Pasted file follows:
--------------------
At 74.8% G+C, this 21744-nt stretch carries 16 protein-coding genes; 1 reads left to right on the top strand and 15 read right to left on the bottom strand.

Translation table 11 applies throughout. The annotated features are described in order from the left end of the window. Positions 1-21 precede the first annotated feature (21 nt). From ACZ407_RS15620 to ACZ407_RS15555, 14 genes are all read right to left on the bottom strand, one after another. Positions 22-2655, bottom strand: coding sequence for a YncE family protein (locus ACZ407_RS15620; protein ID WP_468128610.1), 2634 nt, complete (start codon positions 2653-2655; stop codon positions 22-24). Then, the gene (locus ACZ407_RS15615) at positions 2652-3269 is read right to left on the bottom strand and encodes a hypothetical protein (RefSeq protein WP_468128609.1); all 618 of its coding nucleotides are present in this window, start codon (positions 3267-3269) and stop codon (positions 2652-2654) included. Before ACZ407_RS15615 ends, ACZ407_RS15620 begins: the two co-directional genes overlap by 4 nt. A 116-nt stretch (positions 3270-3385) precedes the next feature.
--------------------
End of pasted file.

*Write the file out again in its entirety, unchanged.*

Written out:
At 74.8% G+C, this 21744-nt stretch carries 16 protein-coding genes; 1 reads left to right on the top strand and 15 read right to left on the bottom strand.

Translation table 11 applies throughout. The annotated features are described in order from the left end of the window. Positions 1-21 precede the first annotated feature (21 nt). From ACZ407_RS15620 to ACZ407_RS15555, 14 genes are all read right to left on the bottom strand, one after another. Positions 22-2655, bottom strand: coding sequence for a YncE family protein (locus ACZ407_RS15620; protein ID WP_468128610.1), 2634 nt, complete (start codon positions 2653-2655; stop codon positions 22-24). Then, the gene (locus ACZ407_RS15615) at positions 2652-3269 is read right to left on the bottom strand and encodes a hypothetical protein (RefSeq protein WP_468128609.1); all 618 of its coding nucleotides are present in this window, start codon (positions 3267-3269) and stop codon (positions 2652-2654) included. Before ACZ407_RS15615 ends, ACZ407_RS15620 begins: the two co-directional genes overlap by 4 nt. A 116-nt stretch (positions 3270-3385) precedes the next feature.